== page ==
How Do Individual and Overall Credit Utilization Ratios Differ?

Share This Post

Share on facebook
Share on linkedin
Share on twitter
Share on email

Determining your credit score isn’t a very transparent process. Between the proprietary formulas and confusing jargon, it can get frustrating trying to determine the best ways to raise your score. To help you better understand your score, we’re going to discuss credit utilization (an essential part of your credit score), and breakdown the difference between overall and individual utilization. 

The Definition of Credit Utilization 

Credit utilization is a ratio of how much credit you’ve used against the total amount of credit available to you. To put it another way, it’s the percentage of your available credit that you’re currently using. 

As an example, let’s say you have two credit cards, each with a $1000 limit. Let’s also say that you are currently carrying a balance of $500 on one of the cards. Your overall credit utilization is 25 percent, as you have $2000 total available to you as credit and you’re currently using $500 of that amount. Now, overall credit utilization is slightly different than individual utilization, which we’ll get to in a moment. 

When it comes to your FICO credit score, there are five components of credit utilization: 

  • The amount owed on all accounts 
  • The amount owed on different types of accounts 
  • The number of accounts with monthly balances 
  • The utilization ratio on your revolving accounts, such as credit card 
  • The amount owed on installment loans (such as auto loans) compared to the original loan amount 
Individual vs. Overall Utilization 

In the example we gave in the above section, we said the overall credit utilization was the ratio of the total amount you owe against the total amount of credit available to you. Individual utilization, however, looks at that same ratio but for individual accounts.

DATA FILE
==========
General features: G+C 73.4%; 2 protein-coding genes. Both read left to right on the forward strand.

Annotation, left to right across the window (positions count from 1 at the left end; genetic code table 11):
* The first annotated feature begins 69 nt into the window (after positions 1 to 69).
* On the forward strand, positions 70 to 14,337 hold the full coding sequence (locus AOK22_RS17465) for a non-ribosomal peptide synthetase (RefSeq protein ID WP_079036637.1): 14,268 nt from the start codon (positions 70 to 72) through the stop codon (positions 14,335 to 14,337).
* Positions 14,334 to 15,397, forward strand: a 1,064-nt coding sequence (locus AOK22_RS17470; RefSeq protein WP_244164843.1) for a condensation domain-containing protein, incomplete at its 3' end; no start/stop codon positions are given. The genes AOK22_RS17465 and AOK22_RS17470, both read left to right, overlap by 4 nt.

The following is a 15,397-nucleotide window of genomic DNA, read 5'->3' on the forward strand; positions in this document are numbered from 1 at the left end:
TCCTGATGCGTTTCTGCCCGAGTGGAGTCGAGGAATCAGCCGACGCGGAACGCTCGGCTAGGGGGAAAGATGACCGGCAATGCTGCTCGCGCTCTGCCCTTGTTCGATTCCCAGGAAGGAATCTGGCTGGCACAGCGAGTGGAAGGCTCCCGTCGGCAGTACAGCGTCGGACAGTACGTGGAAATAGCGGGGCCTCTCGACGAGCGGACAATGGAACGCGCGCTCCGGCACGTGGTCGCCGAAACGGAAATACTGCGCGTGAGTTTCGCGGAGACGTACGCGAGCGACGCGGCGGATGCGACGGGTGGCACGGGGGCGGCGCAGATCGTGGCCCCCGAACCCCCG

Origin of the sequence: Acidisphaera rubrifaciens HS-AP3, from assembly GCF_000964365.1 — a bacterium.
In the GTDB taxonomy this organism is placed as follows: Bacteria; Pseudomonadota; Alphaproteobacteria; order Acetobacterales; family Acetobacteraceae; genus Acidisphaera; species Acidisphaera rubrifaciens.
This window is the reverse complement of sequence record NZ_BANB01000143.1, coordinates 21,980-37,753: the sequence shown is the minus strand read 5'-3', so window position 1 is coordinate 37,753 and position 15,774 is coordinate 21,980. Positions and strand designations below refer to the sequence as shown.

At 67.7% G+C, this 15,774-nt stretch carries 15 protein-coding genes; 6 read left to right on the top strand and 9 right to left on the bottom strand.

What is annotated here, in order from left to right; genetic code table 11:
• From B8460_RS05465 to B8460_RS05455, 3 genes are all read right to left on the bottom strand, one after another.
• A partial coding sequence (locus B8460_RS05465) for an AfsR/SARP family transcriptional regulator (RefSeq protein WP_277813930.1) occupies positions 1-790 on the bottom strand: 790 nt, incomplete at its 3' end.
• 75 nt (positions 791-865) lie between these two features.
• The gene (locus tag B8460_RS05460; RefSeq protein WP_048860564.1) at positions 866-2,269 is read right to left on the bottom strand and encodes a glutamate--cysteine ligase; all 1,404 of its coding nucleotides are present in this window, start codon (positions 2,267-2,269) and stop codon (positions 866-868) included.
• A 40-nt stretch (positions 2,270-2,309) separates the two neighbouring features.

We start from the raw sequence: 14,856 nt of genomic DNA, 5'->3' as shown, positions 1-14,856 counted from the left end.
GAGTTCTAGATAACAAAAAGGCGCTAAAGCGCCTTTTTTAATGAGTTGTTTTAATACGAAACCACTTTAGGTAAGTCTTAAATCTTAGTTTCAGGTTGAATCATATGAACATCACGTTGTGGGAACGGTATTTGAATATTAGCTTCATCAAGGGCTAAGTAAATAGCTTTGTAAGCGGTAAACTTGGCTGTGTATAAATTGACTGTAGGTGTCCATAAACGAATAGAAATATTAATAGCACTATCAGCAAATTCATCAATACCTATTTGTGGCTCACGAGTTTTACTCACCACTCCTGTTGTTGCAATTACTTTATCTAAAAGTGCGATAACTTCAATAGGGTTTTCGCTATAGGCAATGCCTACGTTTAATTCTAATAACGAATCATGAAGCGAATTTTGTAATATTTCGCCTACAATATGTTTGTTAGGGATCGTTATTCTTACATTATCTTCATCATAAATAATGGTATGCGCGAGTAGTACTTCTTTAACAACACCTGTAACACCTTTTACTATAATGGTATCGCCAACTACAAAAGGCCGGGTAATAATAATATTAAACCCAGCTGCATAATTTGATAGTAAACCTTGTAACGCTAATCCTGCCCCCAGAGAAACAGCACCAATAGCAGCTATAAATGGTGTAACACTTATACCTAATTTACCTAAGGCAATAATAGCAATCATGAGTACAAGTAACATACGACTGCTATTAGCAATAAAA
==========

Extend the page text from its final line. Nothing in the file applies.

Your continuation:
So, let’s look at the same example as above with two credit cards that each have a $1000 limit and one that has a $500 balance. The individual utilization on one card would be zero percent, as it carries no balance. The other card, though, would have a utilization rate of 50 percent, as half of the available limit is currently being used. 

The Importance of Utilization 

Credit utilization makes up 30 percent of your credit score, making it an important aspect of your score. Overall, only payment history makes up a larger percentage of your credit score. 

Individual utilization plays just as important a part, if not more so, than overall utilization. This means you may not have luck lowering your score by simply adding a high-limit tradeline if you already have one with high utilization. Credit scores do this so as not to encourage maxing out individual tradelines, which can still leave you at risk of a missed payment or defaulting.  

In terms of an ideal utilization rate, one theory states that it’s best to have every tradeline except for one with a zero balance, with the remaining card having an individual utilization rate of between one and three percent. 

Of course, maintaining that type of balance is not possible for many people. Most experts say that, ideally, your individual and overall utilization should not exceed 30 percent, with a preferable goal of 20 to 25 percent. 

Ways to Keep Utilization Low 

There are several key ways to help keep your individual and overall utilization low. However, to take any of these steps, you’ll first need to know your current utilization levels. You can do this yourself by simply adding up your total credit limit and divide by your total balances. For individual utilization rates, you’ll do the same, except for each tradeline individually instead of adding up your total balances and limits. 

If you have a high balance on one card, you can always initiate a balance transfer from that card to another to help lower individual utilization rates. You can also keep this in mind when making purchases and spread out those purchases across your credit cards. 

You can also ask your lender for a credit limit increase on your high balance card. The higher available credit on that card will lower both its individual utilization rate and your overall rate. 

A new card can also help lower your overall utilization rate. When doing this, make sure not to run up large balances on the new card, as you may find yourself in a deeper hole financially. 

Ideally, the best way to keep utilization low is to keep balances low and pay them off quickly. If you know you won’t be able to pay off a balance, making multiple payments per month towards that card can help the balance stay low enough that it won’t have a huge effect as its carried month to month. 

Coast Tradelines Can Help with Your Utilization 

If you’re looking to lower your utilization rates and raise your credit score, reach out to Coast Tradelines today. Our knowledgeable, customer-focused staff can partner with you to get you added as an authorized user to a low utilization tradeline, helping you reach your financial goals. Reach out to us today through our website. You can also fill out our online assessment form to have one of our specialists reach out to you.